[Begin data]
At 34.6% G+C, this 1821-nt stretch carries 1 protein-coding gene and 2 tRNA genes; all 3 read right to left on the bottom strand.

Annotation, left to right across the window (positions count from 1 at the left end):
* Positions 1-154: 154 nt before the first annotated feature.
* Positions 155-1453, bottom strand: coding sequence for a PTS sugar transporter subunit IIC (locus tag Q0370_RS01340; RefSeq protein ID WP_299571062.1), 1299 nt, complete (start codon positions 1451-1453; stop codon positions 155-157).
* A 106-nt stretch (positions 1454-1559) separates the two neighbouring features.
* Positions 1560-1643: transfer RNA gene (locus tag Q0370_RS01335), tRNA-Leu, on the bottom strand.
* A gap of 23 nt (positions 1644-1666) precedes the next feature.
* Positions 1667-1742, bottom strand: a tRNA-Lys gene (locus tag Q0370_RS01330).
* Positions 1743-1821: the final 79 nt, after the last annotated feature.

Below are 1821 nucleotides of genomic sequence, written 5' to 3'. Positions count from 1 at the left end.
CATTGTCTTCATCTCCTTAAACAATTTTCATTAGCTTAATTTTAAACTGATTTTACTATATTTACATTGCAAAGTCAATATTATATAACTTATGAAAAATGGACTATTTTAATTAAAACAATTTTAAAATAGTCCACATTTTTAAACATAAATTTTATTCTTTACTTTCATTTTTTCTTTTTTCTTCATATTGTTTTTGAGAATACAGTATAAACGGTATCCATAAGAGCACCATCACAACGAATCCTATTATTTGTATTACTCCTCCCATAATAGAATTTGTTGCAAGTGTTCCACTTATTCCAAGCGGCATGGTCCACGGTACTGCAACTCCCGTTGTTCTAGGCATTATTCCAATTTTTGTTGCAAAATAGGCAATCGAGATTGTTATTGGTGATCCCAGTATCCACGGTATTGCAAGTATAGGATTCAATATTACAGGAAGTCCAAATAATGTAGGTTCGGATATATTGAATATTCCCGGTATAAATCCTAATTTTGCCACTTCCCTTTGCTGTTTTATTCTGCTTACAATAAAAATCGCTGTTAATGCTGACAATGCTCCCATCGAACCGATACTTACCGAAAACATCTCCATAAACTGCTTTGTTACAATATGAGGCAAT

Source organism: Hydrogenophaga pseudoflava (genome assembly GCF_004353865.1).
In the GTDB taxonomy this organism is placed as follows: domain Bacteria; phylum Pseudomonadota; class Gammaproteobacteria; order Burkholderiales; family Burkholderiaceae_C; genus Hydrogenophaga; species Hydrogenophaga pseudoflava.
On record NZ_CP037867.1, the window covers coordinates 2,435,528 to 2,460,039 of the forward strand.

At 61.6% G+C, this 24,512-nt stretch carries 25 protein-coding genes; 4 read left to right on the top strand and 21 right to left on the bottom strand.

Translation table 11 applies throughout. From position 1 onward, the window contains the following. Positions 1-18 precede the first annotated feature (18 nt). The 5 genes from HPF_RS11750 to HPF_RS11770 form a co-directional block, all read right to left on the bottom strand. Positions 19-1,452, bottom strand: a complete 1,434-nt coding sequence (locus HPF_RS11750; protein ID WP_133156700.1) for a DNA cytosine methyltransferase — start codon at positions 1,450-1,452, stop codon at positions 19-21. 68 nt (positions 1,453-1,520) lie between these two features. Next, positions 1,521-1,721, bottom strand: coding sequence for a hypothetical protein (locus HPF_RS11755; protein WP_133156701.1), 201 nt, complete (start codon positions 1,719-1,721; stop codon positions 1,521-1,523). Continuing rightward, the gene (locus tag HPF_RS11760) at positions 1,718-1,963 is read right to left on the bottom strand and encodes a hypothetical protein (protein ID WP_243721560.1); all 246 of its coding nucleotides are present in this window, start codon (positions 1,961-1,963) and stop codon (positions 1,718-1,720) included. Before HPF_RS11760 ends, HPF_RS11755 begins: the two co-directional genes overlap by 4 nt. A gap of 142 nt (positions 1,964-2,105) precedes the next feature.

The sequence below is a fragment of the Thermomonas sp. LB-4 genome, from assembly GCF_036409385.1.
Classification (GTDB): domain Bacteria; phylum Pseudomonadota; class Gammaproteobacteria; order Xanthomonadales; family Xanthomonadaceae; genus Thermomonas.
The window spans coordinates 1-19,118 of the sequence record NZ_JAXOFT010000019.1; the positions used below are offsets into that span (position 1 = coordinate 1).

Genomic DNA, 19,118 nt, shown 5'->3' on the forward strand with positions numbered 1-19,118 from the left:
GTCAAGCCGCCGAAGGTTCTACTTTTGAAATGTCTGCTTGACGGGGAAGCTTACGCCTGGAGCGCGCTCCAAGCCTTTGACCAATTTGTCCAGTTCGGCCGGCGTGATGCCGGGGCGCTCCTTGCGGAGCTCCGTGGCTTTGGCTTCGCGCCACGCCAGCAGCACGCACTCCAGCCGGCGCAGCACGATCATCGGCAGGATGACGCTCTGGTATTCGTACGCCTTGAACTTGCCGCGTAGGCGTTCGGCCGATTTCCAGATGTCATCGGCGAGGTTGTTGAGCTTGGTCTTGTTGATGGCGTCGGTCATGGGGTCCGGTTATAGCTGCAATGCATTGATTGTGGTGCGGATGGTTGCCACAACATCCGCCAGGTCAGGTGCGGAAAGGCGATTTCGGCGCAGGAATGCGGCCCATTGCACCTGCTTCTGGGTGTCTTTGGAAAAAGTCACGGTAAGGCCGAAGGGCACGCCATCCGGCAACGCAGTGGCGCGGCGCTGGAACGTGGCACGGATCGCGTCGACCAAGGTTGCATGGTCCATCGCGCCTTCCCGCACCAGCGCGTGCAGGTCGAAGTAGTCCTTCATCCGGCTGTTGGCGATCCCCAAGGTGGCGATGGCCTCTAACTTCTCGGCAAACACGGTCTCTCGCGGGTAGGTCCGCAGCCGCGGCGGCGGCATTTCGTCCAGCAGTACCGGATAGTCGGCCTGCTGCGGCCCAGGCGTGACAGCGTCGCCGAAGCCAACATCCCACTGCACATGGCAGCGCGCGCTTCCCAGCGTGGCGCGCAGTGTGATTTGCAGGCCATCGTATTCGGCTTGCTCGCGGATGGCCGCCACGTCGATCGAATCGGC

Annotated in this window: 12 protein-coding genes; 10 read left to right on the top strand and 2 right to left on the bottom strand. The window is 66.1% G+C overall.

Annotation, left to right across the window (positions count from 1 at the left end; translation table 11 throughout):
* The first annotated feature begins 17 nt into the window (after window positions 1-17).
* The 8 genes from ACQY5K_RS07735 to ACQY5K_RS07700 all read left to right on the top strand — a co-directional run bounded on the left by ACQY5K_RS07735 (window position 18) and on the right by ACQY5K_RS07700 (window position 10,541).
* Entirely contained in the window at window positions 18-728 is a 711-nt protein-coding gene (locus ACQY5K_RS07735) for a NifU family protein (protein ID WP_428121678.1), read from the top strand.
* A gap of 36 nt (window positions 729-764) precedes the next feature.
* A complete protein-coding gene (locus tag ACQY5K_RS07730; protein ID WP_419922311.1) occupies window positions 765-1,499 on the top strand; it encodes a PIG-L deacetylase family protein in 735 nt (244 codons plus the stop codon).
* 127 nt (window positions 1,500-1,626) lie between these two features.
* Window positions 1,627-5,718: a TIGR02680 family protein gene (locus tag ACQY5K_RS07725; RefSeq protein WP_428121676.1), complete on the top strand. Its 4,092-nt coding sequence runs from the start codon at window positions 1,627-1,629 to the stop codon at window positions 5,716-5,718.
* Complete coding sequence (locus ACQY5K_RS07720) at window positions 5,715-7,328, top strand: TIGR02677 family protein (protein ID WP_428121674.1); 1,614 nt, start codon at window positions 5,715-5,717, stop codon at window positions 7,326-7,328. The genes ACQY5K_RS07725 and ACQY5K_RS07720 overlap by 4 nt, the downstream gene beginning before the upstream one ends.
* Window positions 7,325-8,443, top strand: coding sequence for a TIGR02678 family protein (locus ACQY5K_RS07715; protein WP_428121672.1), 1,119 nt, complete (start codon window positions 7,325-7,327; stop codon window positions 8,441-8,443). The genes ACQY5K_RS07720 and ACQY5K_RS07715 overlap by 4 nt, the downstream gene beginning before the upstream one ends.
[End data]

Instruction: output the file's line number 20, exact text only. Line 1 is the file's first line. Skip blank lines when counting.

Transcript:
Genomic DNA, 19,118 nt, shown 5'->3' on the forward strand with positions numbered 1-19,118 from the left: